Lets toast with a wee dram of Scotch History

Scotch whisky (often referred to simply as “Scotch”) is malt whisky or grain whiskey made in Scotland. All Scotch whisky was originally made from malt barley. Commercial distilleries began introducing whisky made from wheat and rye in the late eighteenth century. According to the Scotch Whisky Association, Scotch whisky evolved from a Scottish drink called uisge beatha, which means “lively water” or “water of life”. The earliest documented record of distillation in Scotland occurred as long ago as 1494, as documented in the Exchequer Rolls, which were tax records of this time, The following quote  records “Eight bolls of malt to Friar John Cor wherewith to make aqua vitae”. This was equivalent to about 1,500 bottles, which suggests that distillation was well-established by the late fifteenth century. Friar John Cor was the distiller at Lindores Abbey in the Kingdom of Fife, he was  a Tironensian monk  who were well regarded for their skills as alchemists . Lindores Abbey is known as the birthplace of Scotch whisky. You know we owe a lot to those silent men of the cloth, without their alchemic tinkerings we’d all be drinking  fermented potato water, oh wait thats vodka ! Scotch whisky is divided into five distinct categories: Single malt Scotch whisky, single grain Scotch whisky, blended malt Scotch whisky (formerly called “vatted malt” or “pure malt”), blended grain Scotch whisky, and blended Scotch whisky. All Scotch whisky must be aged in oak barrels for at least three years. Any age statement on a bottle of Scotch whisky, expressed in numerical form, must reflect the age of the youngest whisky used to produce that product. A whisky with an age statement is known as guaranteed-age whisky. Scotland was traditionally divided into four regions: The Highlands, Lowland, Islay, and Campbeltown, each of these regions produces very different styles of Scotch. Below a selection of my personal favorites.

Lowland Auchentoshen Three Wood is a triple-distilled malt matured in bourbon barrels and finished in Oloroso and Pedro Ximenez sherry casks. These casks impart a great deal of complexity and depth to this nuanced whisky; the nose and palate express dried dark fruit, caramel, roasted nuts, and cocoa, while the finish introduces a citrus note. Unlike many delicate Lowland malts, this spirit boasts satisfying heft and weight, making it an unexpected treat. Auchentoshen is nicknamed the breakfast whiskey due to its sweet and delicate nature,  in Gaelic the name  translates to “the corner of the field”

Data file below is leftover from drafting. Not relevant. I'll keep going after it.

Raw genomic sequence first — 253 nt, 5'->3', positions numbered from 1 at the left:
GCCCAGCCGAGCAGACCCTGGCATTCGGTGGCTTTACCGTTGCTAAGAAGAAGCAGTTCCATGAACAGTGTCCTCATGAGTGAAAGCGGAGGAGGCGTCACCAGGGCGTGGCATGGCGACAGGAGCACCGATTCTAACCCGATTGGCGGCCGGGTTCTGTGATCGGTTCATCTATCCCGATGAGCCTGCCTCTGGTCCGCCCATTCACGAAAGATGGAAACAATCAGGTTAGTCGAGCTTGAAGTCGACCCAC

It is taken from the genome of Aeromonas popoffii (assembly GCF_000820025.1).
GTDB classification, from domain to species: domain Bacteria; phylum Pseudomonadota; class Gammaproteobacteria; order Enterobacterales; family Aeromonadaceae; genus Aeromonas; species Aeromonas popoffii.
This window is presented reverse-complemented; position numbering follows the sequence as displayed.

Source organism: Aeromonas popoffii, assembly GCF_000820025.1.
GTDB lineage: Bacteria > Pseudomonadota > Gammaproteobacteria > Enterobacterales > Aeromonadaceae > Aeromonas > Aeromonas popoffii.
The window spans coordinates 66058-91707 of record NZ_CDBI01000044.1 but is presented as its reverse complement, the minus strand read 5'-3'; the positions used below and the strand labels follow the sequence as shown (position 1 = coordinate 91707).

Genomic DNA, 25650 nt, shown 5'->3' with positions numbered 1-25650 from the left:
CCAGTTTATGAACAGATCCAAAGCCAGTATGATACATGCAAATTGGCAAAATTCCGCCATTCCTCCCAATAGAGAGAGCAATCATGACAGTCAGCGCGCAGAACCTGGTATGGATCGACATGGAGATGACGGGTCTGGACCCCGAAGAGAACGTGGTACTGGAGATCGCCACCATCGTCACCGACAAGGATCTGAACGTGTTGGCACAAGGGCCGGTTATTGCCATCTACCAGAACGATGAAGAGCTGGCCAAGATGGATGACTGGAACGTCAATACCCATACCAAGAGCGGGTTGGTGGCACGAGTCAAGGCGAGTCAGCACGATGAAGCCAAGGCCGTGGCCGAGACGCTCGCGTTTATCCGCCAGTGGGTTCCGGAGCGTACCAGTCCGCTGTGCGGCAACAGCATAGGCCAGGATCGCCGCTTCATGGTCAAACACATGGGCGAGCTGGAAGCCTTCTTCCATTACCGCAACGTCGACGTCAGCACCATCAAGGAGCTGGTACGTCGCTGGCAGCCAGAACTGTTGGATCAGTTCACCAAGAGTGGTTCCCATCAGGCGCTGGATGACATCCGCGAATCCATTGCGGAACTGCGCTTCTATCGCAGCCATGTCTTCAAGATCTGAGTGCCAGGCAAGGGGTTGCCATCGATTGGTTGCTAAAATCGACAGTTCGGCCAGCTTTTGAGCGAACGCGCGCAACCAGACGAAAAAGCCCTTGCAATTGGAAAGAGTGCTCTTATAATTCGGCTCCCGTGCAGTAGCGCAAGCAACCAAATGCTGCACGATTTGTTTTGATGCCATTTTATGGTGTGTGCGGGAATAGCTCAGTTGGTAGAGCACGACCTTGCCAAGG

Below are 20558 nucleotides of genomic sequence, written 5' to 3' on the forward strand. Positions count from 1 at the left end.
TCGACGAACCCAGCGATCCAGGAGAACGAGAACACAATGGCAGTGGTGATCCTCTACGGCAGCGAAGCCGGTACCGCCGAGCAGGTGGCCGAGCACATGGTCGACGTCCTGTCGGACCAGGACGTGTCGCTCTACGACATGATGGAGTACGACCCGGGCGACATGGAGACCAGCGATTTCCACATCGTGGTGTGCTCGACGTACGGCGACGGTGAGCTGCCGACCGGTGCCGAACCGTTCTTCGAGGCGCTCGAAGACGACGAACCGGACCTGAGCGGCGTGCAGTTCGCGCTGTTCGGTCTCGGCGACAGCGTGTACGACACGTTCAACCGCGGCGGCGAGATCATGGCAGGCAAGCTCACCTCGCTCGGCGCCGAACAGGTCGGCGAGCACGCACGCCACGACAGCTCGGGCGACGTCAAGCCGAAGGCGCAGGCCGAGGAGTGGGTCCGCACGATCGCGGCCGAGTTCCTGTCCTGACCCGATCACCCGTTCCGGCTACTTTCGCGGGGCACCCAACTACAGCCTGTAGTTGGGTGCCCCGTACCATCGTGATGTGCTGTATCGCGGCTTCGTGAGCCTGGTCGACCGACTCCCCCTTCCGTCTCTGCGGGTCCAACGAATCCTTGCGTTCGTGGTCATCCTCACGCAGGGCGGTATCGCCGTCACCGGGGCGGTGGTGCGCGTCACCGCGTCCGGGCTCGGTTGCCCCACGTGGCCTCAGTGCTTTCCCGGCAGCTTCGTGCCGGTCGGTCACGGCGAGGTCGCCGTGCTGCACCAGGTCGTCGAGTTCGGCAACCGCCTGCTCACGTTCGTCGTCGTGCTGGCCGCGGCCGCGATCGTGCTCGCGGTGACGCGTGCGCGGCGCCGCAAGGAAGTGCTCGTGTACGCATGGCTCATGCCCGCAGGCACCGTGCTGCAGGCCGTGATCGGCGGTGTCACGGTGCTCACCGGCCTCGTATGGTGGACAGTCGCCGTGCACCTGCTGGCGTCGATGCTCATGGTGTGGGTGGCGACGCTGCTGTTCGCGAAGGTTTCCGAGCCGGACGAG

Speyside Balvenie  Doublewood , two casks of different character produce a deeper, more complex flavor and greater character than maturation in only one wood. During maturation, the Balvenie DoubleWood is transferred from a traditional whisky oak cask to an original sherry oak cask, thereby acquiring character from each. The result is a rich, mellow flavor of great depth and unusual complexity Balvenie produces whisky in a traditional style. The use of locally grown barley is preferred, and is floor malted ( malt grains are spread out on a wooden floor which is then heated and smoked). Balvenie has many ranges of whiskey, a slew of core whiskey as well as many limited editions. For the money I love the Doublewood for everyday, the Caribbean cask and the Madeira cask or Islay from the limited edition collection.

The Highlands  Oban distillery (Scottish Gaelic Taigh-stail an Òbain) is a whisky distillery in the scottish west coast port of Oban. It is one of the few distilleries to have been built, in 1794, before the actual town which sprung up later in the surrounding craggy harbor.The distillery has only two pot stills, making it one of the smallest in Scotland, producing a whisky that has been described as having a ‘West Highland’ flavor that falls between the dry, smoky style of the Scottish islands and the lighter, sweeter malts of the Highlands. Oban is one of only two remaining distilleries in the Western Highlands, and its stills are some of the smallest in Scotland. Oban’s unique, enticing character reflects its origin, showing characteristics of both the Highland and Island styles. Elegant and glowing, it marries the briny sea air character of Island malts to the soft, rich, fruity style of the Highlands.